Laura Veirs may be increasingly seen by some as an “undiscovered gem”, but to others she still comes over a bit too corn-fed to warm to. Of course, the much applauded Year of Meteors and July Flame contain some mighty pretty moments, but there’s also a sense that they belong to a slightly smug American West-Coast eco-culture. But now, recent mother Veirs has released an album of “children’s folk songs,” gaining rave reviews. Would last night's show find her fuzzy and huggable, intimate, or just a little too worthy?
When Veirs walked on stage in a “vegan chic” vintage pea-green dress and horn-rimmed glasses one thing was immediately clear: her healthy Portland, Oregon sensibilities hadn’t changed much. But then again, no-one was really expecting anything less than a thoroughly wholesome evening. What many were looking for, however, was a glimpse of that intense purity that Sufjan Stevens, apparently, finds in her music - praise indeed from a man who can sometimes make you feel that the world has stopped for a moment.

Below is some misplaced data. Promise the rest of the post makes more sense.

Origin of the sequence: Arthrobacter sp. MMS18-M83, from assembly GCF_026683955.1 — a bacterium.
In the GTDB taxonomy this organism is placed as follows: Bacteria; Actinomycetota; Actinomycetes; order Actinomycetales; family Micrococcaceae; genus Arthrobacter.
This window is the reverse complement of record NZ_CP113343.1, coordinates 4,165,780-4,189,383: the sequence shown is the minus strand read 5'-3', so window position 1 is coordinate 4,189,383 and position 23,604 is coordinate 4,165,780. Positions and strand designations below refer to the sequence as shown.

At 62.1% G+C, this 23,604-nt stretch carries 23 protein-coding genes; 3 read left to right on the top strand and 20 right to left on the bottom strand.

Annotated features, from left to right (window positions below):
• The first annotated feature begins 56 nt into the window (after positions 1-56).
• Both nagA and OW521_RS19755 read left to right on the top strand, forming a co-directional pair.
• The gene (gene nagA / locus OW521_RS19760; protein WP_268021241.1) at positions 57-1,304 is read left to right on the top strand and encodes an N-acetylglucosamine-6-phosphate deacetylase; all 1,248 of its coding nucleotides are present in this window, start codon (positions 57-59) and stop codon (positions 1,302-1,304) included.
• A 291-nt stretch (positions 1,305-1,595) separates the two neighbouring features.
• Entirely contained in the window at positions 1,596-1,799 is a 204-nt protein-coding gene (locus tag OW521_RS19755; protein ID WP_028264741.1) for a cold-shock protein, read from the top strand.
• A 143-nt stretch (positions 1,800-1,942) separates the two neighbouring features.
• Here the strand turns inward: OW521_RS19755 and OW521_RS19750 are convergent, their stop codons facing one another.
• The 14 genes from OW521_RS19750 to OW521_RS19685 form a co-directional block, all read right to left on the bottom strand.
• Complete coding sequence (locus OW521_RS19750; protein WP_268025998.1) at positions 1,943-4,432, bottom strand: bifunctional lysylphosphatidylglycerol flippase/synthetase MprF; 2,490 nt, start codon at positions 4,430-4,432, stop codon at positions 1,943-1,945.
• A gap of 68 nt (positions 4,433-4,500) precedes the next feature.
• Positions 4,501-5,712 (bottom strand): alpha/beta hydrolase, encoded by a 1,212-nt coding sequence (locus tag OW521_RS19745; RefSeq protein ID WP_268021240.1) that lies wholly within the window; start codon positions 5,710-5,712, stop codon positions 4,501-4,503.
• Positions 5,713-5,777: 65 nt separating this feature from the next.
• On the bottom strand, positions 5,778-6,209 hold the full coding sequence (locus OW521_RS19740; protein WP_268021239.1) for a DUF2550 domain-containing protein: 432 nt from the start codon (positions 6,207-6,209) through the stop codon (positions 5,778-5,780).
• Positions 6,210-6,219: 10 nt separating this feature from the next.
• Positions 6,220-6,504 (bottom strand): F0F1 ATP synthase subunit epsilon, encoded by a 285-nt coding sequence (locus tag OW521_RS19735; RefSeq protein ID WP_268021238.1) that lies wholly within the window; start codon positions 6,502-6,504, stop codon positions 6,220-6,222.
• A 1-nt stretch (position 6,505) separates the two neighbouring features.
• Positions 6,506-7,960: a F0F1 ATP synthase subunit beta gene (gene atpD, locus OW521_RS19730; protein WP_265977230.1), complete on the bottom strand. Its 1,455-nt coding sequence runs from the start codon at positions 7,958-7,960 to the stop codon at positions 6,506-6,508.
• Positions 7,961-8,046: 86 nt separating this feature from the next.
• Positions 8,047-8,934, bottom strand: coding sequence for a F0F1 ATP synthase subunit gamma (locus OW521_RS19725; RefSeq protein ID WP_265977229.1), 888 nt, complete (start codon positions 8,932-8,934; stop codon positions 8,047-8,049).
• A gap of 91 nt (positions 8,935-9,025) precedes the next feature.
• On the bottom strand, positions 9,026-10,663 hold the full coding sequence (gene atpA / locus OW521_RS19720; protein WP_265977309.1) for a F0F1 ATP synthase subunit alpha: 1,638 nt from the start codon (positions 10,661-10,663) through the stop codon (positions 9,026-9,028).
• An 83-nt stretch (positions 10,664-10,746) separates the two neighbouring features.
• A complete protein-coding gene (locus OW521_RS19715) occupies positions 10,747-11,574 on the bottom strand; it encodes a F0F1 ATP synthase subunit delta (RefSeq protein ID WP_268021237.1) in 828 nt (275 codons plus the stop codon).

In contrast to the recent records her voice was no longer dreamy and nostalgic, but had a harsh, child-like quality